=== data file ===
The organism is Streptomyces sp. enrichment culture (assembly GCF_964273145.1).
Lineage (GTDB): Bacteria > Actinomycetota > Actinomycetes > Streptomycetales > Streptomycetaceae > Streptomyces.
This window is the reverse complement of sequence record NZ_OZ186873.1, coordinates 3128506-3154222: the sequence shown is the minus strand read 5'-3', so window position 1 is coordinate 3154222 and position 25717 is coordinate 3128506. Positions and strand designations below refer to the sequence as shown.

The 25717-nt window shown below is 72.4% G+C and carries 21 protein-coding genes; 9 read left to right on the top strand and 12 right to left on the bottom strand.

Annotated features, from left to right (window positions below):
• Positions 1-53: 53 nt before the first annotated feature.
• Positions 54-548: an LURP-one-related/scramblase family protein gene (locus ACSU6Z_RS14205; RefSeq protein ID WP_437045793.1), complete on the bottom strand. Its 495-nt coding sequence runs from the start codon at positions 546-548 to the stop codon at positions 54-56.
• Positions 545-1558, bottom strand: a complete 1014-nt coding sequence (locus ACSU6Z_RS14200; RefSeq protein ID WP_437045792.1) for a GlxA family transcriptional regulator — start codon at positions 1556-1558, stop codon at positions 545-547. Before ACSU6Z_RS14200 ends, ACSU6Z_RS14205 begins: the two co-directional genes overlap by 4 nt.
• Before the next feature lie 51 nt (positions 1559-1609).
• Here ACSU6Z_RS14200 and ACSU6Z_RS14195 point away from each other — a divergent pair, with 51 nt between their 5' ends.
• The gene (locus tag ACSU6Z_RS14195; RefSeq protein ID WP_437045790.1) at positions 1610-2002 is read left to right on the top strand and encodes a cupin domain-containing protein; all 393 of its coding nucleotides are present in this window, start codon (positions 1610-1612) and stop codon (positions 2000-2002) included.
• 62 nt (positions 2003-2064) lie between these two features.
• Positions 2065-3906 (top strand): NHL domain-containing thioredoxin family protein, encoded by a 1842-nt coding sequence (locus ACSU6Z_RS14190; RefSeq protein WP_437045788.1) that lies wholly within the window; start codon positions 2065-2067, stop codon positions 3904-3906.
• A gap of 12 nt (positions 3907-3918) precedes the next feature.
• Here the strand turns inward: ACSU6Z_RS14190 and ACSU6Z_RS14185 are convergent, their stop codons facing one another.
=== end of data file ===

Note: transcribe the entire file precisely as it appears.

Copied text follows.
The organism is Streptomyces sp. enrichment culture (assembly GCF_964273145.1).
Lineage (GTDB): Bacteria > Actinomycetota > Actinomycetes > Streptomycetales > Streptomycetaceae > Streptomyces.
This window is the reverse complement of sequence record NZ_OZ186873.1, coordinates 3128506-3154222: the sequence shown is the minus strand read 5'-3', so window position 1 is coordinate 3154222 and position 25717 is coordinate 3128506. Positions and strand designations below refer to the sequence as shown.

The 25717-nt window shown below is 72.4% G+C and carries 21 protein-coding genes; 9 read left to right on the top strand and 12 right to left on the bottom strand.

Annotated features, from left to right (window positions below):
• Positions 1-53: 53 nt before the first annotated feature.
• Positions 54-548: an LURP-one-related/scramblase family protein gene (locus ACSU6Z_RS14205; RefSeq protein ID WP_437045793.1), complete on the bottom strand. Its 495-nt coding sequence runs from the start codon at positions 546-548 to the stop codon at positions 54-56.
• Positions 545-1558, bottom strand: a complete 1014-nt coding sequence (locus ACSU6Z_RS14200; RefSeq protein ID WP_437045792.1) for a GlxA family transcriptional regulator — start codon at positions 1556-1558, stop codon at positions 545-547. Before ACSU6Z_RS14200 ends, ACSU6Z_RS14205 begins: the two co-directional genes overlap by 4 nt.
• Before the next feature lie 51 nt (positions 1559-1609).
• Here ACSU6Z_RS14200 and ACSU6Z_RS14195 point away from each other — a divergent pair, with 51 nt between their 5' ends.
• The gene (locus tag ACSU6Z_RS14195; RefSeq protein ID WP_437045790.1) at positions 1610-2002 is read left to right on the top strand and encodes a cupin domain-containing protein; all 393 of its coding nucleotides are present in this window, start codon (positions 1610-1612) and stop codon (positions 2000-2002) included.
• 62 nt (positions 2003-2064) lie between these two features.
• Positions 2065-3906 (top strand): NHL domain-containing thioredoxin family protein, encoded by a 1842-nt coding sequence (locus ACSU6Z_RS14190; RefSeq protein WP_437045788.1) that lies wholly within the window; start codon positions 2065-2067, stop codon positions 3904-3906.
• A gap of 12 nt (positions 3907-3918) precedes the next feature.
• Here the strand turns inward: ACSU6Z_RS14190 and ACSU6Z_RS14185 are convergent, their stop codons facing one another.